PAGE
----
On a weekday afternoon, the kitchen is bustling at Badshah Grill.
Owner Mohammad Shakil points out the different grills, stovetops and a tandoor oven where cooks make an assortment of traditional Pakistani dishes, from savoury lamb shanks to fresh-baked naan bread to lahori cholay, a herb-filled chickpea curry.
The eat-in restaurant near Kennedy subway station in Scarborough just opened in June, and Shakil is yearning for more business amid the traffic-snarling Eglinton Crosstown construction steps from its front door.
"I just need people's support right now," he says. "That's it."
But like many restaurant owners in Scarborough, he's not familiar with a major industry publicity tool: The city's Summerlicious and Winterlicious programs, which offer multi-course prix fixe meals at eateries across the city.
During the last round this summer, around 200 restaurants participated — and only two were in Scarborough.
"We have a very culturally diverse food sector here, which parallels our population, and I think we can do a better job," says one of the area's councillors, Paul Ainslie.
In a new letter, written out of "sheer frustration," he's calling on council's economic and community development committee to support more outreach and encouragement for Scarborough restaurants to showcase their food in the popular city programs, which typically have low involvement from restaurants in the suburbs.
Ainslie recommends city staff report back on city-wide marketing efforts for the program, and what's being done to specifically boost Scarborough's participation. Those recommendations are on the agenda for the committee meeting on Wednesday.
'Beautiful micro-cuisines from around the world'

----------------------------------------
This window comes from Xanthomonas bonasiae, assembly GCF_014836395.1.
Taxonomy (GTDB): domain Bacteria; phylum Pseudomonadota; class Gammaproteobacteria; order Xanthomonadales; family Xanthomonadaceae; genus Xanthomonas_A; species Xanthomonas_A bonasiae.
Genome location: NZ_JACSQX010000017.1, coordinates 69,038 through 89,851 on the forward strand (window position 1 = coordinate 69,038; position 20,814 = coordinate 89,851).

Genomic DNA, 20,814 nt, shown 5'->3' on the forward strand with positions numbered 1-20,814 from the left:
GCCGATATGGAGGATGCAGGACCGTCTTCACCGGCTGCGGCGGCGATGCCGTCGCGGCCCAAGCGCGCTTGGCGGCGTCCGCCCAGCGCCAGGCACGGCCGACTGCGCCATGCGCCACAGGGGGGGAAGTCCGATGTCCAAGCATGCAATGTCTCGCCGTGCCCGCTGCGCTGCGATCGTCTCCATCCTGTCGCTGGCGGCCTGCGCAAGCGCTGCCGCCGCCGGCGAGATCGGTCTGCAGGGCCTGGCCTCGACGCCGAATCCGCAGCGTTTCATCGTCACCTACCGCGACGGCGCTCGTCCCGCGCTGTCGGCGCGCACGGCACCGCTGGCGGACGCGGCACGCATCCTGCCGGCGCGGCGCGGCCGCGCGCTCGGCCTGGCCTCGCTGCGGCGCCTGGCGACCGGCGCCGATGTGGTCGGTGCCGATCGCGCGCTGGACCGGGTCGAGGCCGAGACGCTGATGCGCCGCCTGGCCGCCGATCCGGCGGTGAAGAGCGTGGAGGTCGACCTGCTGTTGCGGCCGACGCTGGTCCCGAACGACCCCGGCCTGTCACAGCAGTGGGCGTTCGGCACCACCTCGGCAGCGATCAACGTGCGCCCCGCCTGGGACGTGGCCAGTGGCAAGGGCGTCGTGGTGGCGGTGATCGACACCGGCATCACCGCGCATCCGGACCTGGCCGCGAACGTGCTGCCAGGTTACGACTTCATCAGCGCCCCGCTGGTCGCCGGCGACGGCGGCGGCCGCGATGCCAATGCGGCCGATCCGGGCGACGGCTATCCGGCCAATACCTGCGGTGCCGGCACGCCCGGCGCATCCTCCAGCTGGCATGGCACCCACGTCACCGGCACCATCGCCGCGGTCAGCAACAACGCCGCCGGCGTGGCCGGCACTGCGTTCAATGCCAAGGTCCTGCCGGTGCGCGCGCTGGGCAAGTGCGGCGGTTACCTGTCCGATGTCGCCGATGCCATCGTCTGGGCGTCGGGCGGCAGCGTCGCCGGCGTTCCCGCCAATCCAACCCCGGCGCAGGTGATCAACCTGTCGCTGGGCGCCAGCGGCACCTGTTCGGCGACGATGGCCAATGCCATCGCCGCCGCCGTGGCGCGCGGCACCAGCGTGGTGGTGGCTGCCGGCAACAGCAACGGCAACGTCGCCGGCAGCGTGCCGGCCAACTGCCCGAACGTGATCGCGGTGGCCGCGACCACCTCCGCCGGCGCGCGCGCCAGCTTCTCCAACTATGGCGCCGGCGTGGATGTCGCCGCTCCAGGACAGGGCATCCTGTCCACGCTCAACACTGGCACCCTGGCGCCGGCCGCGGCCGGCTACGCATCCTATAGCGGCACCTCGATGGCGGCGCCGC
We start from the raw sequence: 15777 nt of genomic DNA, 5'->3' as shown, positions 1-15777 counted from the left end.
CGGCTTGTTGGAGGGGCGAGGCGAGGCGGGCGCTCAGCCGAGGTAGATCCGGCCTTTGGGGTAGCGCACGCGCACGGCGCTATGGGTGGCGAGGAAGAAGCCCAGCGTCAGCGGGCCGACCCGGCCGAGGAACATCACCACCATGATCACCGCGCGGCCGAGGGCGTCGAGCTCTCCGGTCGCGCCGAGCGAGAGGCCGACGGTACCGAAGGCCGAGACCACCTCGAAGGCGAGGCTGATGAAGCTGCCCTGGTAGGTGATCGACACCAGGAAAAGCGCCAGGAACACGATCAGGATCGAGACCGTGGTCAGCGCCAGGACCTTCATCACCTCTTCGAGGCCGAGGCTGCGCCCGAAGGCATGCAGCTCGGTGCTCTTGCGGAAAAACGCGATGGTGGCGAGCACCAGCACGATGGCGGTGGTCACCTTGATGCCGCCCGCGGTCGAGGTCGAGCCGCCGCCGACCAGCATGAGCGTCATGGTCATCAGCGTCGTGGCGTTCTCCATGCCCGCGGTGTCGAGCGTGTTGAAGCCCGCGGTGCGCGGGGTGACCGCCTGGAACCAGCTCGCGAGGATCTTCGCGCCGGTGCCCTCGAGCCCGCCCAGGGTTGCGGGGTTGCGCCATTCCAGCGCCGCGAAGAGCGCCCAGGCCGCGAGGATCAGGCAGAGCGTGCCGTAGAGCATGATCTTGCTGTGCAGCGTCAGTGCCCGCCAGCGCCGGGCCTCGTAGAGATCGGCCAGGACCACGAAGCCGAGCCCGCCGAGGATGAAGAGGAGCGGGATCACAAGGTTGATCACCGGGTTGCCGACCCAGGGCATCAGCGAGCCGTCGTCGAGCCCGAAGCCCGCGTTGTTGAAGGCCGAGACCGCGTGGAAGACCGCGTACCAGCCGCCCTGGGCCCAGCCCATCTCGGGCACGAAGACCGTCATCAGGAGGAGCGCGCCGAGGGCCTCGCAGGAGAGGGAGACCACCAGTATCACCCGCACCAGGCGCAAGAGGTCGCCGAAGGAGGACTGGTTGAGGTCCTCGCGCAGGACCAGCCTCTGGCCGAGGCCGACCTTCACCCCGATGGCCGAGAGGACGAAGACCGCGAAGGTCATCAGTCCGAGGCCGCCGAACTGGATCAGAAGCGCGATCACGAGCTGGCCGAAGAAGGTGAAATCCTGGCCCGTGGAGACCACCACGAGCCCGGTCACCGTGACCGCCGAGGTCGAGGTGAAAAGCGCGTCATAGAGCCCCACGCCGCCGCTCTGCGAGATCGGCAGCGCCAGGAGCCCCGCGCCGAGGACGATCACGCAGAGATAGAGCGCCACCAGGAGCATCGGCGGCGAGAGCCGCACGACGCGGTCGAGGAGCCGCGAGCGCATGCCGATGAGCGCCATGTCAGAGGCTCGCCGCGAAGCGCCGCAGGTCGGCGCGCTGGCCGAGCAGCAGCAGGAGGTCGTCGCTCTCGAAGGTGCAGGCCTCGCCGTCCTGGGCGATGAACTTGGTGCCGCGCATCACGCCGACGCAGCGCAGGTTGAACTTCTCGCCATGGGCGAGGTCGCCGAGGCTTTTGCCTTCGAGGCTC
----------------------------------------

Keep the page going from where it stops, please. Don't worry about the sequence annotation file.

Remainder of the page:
Tony Elenis, president and CEO of the Ontario Restaurant Hotel & Motel Association, agrees restaurants outside the downtown core should be showcased. "There needs to be more awareness of areas like Scarborough," he says.
But others say the Summerlicious and Winterlicious programs might not be the best fit for the community's food scene.
The way the initiatives are set up, they're meant to allow customers to dine at high-end restaurants for a lower cost, says Joe Baker, dean of Centennial College's school of hospitality, tourism and culinary arts.
"I believe the core reason Scarborough restaurants are left out of those programs is because they're already very value-driven," he says.
For Shakil, more promotion would be a good thing, but not if it means lowering menu prices beyond his current offerings, which include lamb, beef and chicken dishes for under $15.
"The food cost is getting high now... and here, people are looking for a reasonable price," he says. "And if you go for a reasonable price, you cannot maintain your food quality. That's an issue."
He does want more patrons finding his restaurant, though — and believes more eyes should be on this rapidly changing corner of Toronto.
"Scarborough is growing now. It's not like before," he says. "If you're talking about five years ago, 10 years ago, Scarborough is like a village. Now it's like a city."
What that means, Baker says, is that city staff should consider re-thinking the approach to Summerlicious-style programs to draw in more restaurants from the area — or develop a different way to highlight the rich food scene in Scarborough, like a map to explain where to find all the hole-in-the-wall outlets that don't pop up in tourist guides.
"There are so many small restaurants, and the geography is so different from the downtown experience," he explains. "You can't just walk down the street and experience a few restaurants."
Instead, Baker says people typically need to drive around to find the strip malls where restaurant owners offer "beautiful micro-cuisines from around the world," from Vietnamese pho to Armenian dumplings.
"It requires a certain amount of adventure," he adds. "And what's required from a Scarborough food-based program is: How do you get people to experience something they've never experienced before?"